Thanks to Eris & bari for their additions to this article.
Firefly is a cancelled game that was in development by Pioneer LDC for the Playstation. There are not many info about this project, but a short article published in an old GameFan magazine (4 – 2) in which we can read that Firefly was going to be a mix between a platform, a shoot ‘em up and a puzzle game. The description sounds interesting, but sadly Pioneer never released a anything like this on any console.
Known in japanese as IKAZUCHI NO GO TOKU (or Kaminari no Gotoku: Choukousoku Igo) this was a simulation based on the ancient board game “Go” for Nintendo 64. Developed by specialist Toyogo Inc, that despite the name was an american company based in Lexington Massachusetts, the game title appeared in Edge magazine issue 41‘s japanese N64 release list with a planned release date for January ’97.
Seta Corporation, Like Thunder ‘Go’ publisher, never released it for unknown reasons thus negating to japanese N64 players the only Go simulation for the system.
Image taken from EGM issue 90, article written by Celine!
Spearhead is a cancelled action / puzzle game that was in development by Scavenger for the Sega Saturn. There are not many info available on the project, but it seems that players would had take control of a “sphere suit” to explore 7 levels / mazes in the same vein as Marble Madness / Spindizzy Worlds / Super Monkey Ball. Sadly Scavenger had to close down in 1997 for economic issues and most of their games were never released.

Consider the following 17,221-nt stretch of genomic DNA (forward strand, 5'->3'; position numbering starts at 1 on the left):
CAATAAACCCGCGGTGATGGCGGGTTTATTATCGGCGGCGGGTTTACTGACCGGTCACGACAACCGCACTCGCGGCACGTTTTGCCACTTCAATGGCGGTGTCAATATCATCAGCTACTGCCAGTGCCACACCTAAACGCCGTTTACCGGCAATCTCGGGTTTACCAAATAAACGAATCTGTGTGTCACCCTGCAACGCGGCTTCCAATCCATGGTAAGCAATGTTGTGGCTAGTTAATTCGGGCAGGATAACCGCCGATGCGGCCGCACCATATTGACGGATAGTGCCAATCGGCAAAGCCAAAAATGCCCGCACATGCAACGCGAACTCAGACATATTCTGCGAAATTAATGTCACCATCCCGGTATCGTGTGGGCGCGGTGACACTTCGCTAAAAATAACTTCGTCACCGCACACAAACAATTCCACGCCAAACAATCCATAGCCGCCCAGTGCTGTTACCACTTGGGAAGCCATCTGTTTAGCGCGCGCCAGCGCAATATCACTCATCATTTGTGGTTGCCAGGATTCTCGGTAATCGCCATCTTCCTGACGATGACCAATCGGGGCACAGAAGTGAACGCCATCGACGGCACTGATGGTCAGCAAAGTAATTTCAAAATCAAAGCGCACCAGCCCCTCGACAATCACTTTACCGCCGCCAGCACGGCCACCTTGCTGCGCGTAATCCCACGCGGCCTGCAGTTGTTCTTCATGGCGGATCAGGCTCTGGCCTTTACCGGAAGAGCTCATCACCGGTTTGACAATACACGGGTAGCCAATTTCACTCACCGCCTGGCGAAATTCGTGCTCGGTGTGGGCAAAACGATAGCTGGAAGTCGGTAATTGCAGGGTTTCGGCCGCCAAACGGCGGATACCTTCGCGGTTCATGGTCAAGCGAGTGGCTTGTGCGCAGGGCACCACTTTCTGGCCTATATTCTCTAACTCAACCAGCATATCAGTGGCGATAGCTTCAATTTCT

Adventures of Pinocchio is a beta version of Ottifanten, an action puzzle game developed by Bit Managers and released in 1998 for the GameBoy, based on some german comics. While there is a released Pinocchio game for the Game Boy mono, “Adventures of…” is a completely different title and Bit Managers never listed this one on their homepage, only Ottifanten. A playable version of this beta was leaked online, and it’s often confused for an official released game. Trying out the game shows that you cannot lose any lifes – the counter won’t work. This is no final release and there is none because it’s an unreleased game.
As we can read in a Wikipedia entry, the game relies on 115 separate levels of puzzle action, played by viewing the playing field in isometric projection. Pinocchio’s main objective is to get to the arrow (the exit) on the screne in order to move onto the next level. If the player is able to navigate Pinocchio to the objective before the timer runs out, he gets a certain number of points equal to the time left. Once this number reaches 500, the Fairy will bestow Pinocchio with an extra life.
As noticed by BigFred, a closer look at the dump floating around will reveil a weird internal name “Infrey Quest”, so we can speculate that before Pinocchio and Ottifanten, Bit Managers tried to develope their own original IP. When they did not find any publisher interested in Infrey Quest, they changed the game in Pinocchio and later into Ottifanten, with their more recognized characters.
Ottifanten uses the same game concept as well and the same music as Adventure of Pinocchio. It even looks like the basic stage design is the same.
The released Pinocchio for GameBoy looks like this:
Update: this game was cancelled in Japan, but released in USA as Harvest Moon: Frantic Farming!
Bakumono Characters Yasai De Pon! is a cancelled puzzle game that was developed by Marvelous for the DS. It featured many characters and locations of Harvest Moon: Island of Happiness, known in Japan as Kimi to Sodatsu Shima.
Stackers is an unreleased platform / puzzle game that was in development by Santa Cruz Games for the GameCube and PC. This project was probably an evolution of their Pickles prototype, in which the player had to stack various characters on each other, to resolve the levels. The Pickles demo was shown at the Game Connection 2006 as wrote in an article published on Gamasutra by Lost Level’s Frank Cifaldi, but sadly Stackers and Pickles remained only tech demos, as Santa Cruz Games was not able to put more time and money into them.